The first thing to strike me about the book is the feel of it. The thick, smooth cover makes a pleasing scratch as I run my nails against it, and it feels good against my finger tips. The pages are thick, and as I thumb through them, nose close, they smell fantastic.
A bizarre way to begin a book review, I suppose, but since before I could read, my sense of books is nearly as important as the words and message themselves. Indeed, if a font is too tiny or the pages displeasing against my fingers, I won’t make it past the first page. Reading, for me, engages more than the cerebrum (the part of the brain that lets us read books–and recognize friends, and play games); it engages the parietal lobe (the part that makes order of what the five senses pick up).
“Still Writing: The Perils and Pleasures of a Creative Life,” by Dani Shapiro, is a slim 230 pages, but it seems shorter. There is a good bit of space between the lines of text, and instead of chapters, Shapiro relies on small 1- to 4-page chunks of text subheaded out–“Tribe,” “Ordinary Life,” “What You Know?”
Because it is such a short text, I mistakenly thought it would be a quick read. Instead, I find myself unable to read more than 10 or 20 pages in a sitting. This is for a number of reasons:
- Without pulling sections of her text out and highlighting them, “HEY! This is a prompt! Take note!” Shapiro packs “Still Writing” full of prompts. In telling the memoir of her writing life, she sneaks in ideas for the reader to take and flea. One in particular has woven itself among the folds of my brain and won’t rest until I tackle it: Shapiro writes that there are events in our lives that change us. They move the earth for us, and we are not the same. Write about that terrible shock. I’ve never written about mine. I feel almost silly admitting what it is; I was so young and bright-eyed and naive. I didn’t know any better. But I’m excited to get myself back inside my 18-year-old head and get it down. Another, perhaps less traumatic prompt I’ve pulled from “Still Writing”: Who do you write for? I didn’t realize it until Shapiro asked, but I do have a very specific audience member in mind when I write. He’s an acquaintance from college. I can’t even say “friend,” we were never that close. But he is smart, intimidatingly so, and he is talented. And in my head when I write, without realizing it, I ask myself, “What would he think?”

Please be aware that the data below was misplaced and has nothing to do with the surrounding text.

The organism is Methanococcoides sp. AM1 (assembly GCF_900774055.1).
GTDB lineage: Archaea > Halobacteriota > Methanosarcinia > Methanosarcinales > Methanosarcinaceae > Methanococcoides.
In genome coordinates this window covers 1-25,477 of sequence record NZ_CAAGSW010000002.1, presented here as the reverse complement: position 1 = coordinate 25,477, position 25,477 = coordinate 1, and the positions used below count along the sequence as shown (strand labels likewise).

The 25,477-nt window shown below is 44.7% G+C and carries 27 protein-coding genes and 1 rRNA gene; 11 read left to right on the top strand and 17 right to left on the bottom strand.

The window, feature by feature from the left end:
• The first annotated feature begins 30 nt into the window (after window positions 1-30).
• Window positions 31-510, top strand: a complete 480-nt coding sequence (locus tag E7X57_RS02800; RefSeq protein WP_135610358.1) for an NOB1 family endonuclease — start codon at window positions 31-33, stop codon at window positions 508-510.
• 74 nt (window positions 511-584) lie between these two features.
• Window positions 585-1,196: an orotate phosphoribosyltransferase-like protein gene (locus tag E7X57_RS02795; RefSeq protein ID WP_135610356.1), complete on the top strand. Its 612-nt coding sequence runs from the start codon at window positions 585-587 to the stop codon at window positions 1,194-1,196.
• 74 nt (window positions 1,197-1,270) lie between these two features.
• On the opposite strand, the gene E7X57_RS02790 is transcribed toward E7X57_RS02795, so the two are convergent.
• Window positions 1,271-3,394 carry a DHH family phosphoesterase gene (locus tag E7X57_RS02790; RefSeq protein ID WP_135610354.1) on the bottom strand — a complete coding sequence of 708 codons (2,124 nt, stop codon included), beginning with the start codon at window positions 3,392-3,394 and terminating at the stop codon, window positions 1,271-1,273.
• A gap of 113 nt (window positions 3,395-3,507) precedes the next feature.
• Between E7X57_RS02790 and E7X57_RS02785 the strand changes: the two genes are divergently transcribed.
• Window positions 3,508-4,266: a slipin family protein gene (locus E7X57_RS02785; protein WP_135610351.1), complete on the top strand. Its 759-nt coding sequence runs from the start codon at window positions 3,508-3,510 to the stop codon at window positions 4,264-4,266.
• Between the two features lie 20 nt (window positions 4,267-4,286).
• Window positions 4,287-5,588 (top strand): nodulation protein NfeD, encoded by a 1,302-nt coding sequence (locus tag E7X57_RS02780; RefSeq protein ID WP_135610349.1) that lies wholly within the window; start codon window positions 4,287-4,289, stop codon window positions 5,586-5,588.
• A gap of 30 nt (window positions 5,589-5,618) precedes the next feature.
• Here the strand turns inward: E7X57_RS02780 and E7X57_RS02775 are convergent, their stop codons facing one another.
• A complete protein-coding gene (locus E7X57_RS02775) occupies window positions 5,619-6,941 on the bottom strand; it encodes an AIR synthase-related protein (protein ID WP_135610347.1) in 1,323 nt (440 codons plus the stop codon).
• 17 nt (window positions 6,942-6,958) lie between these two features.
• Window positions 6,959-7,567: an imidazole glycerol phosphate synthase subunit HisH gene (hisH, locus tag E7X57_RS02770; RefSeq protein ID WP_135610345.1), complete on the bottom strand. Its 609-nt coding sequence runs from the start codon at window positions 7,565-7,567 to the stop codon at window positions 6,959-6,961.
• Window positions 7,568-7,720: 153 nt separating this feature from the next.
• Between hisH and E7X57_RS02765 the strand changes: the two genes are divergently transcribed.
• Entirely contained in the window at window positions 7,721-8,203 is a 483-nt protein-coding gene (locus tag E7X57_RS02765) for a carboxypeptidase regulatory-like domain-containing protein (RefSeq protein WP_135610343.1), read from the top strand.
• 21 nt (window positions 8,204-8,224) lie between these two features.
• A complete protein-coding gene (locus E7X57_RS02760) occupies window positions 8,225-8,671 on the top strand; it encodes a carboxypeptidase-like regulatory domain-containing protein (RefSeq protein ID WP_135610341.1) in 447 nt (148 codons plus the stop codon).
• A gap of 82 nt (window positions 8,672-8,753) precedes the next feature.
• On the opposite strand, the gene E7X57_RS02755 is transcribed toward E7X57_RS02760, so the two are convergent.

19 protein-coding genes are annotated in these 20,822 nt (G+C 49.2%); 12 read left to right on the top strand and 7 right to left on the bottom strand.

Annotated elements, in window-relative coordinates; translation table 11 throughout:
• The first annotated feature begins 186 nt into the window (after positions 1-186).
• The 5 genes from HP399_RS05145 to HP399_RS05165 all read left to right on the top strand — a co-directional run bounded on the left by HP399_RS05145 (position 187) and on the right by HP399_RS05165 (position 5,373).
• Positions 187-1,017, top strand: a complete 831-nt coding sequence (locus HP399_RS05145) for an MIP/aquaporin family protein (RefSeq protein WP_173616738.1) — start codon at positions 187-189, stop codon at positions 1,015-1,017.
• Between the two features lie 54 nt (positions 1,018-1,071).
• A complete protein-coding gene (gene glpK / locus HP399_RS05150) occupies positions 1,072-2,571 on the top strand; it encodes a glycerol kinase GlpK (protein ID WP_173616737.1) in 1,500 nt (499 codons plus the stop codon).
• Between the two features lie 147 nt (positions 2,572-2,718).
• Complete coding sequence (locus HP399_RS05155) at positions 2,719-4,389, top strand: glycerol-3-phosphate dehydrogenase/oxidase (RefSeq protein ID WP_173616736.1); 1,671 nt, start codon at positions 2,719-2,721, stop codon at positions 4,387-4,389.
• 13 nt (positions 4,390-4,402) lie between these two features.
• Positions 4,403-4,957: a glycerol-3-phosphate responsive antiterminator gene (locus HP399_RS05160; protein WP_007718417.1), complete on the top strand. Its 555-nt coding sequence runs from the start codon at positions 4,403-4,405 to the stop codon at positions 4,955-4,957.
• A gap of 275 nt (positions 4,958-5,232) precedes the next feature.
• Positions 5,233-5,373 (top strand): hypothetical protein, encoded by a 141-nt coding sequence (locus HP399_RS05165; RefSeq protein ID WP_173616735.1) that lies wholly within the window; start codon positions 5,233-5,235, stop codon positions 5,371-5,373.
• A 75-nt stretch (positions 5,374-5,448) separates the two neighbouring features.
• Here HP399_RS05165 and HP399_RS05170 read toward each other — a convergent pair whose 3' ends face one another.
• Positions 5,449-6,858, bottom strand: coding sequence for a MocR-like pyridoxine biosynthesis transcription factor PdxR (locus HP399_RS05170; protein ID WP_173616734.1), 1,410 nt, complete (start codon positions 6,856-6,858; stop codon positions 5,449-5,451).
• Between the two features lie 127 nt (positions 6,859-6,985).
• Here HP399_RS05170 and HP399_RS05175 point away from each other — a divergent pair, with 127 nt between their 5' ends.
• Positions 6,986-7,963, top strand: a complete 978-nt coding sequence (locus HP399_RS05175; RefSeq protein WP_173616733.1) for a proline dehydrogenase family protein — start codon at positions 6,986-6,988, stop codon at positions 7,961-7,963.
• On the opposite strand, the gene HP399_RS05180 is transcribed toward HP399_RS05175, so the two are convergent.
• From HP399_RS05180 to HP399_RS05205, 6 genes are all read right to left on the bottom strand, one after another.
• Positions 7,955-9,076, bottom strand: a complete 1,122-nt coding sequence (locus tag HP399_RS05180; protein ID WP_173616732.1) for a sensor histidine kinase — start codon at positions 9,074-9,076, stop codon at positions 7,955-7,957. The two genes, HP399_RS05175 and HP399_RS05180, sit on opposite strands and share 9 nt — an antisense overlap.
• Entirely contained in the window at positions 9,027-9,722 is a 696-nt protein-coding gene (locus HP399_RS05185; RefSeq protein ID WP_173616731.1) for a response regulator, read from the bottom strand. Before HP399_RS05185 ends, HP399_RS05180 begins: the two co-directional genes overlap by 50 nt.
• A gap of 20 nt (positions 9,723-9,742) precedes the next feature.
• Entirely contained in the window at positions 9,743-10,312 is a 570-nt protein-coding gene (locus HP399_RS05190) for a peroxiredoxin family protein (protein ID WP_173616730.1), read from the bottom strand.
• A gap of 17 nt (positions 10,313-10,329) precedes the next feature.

- I started keeping a journal in second grade, and it wasn’t long after that when I realized how much I love to copy down good words and bits of advice–as though, by writing in longhand something brilliant that someone else wrote, I can absorb some of that brilliance. With Shapiro, that includes entire lines and poetic phrases:
- “the fickleness of good fortune”
- “pain engraves deeper memory”
- “Like falling in love, moments that announce themselves as your subject are rare, and there’s a magic to them. Ignore them at your own peril.”
- “No artist is pleased. There is no satisfaction whatever at any time. There is only a queer, divine dissatisfaction, a blessed unrest that keeps us marching and makes us more alive than the others.” (quoting Martha Graham)
- A writer is one who is “immersed in the work of finding expression for their life.”
- “Still Writing” is full of fantastic reading suggestions. At least once, I put Shapiro’s book down to track down a short story she described, “Getting Closer,” by Steven Millhauser. A quick Google search and I found that the story was a New Yorker story from 2011. Read it. Go ahead, I’ll wait.
- Finally, and perhaps most distracting to the reading process, is how much Shapiro makes me excited to write. After flying through three or four small chunks, I can’t keep going, much as I want to; instead, I have to stop, to turn to my lap top, to work on the manuscript I’ve had going for nearly a year. I hadn’t touched it for months, but a new year’s resolution to “write more” assured I would. Shapiro, too, assures I do.
Many how-to books on writing or a creative life are much too flaky for my taste. Shapiro is grounded in tangible things. She doesn’t instruct me to pray or meditate or empty my mind. If those things work for you, wonderful. They don’t for me. Doing it, writing, being creative, works for me.
And so, apparently, does reading Shapiro. The only other book that has ever made me so excited to write is Joan Didion’s “The Year of Magical Thinking.”
A question to fellow writers out there: What writing books are on your must-read list?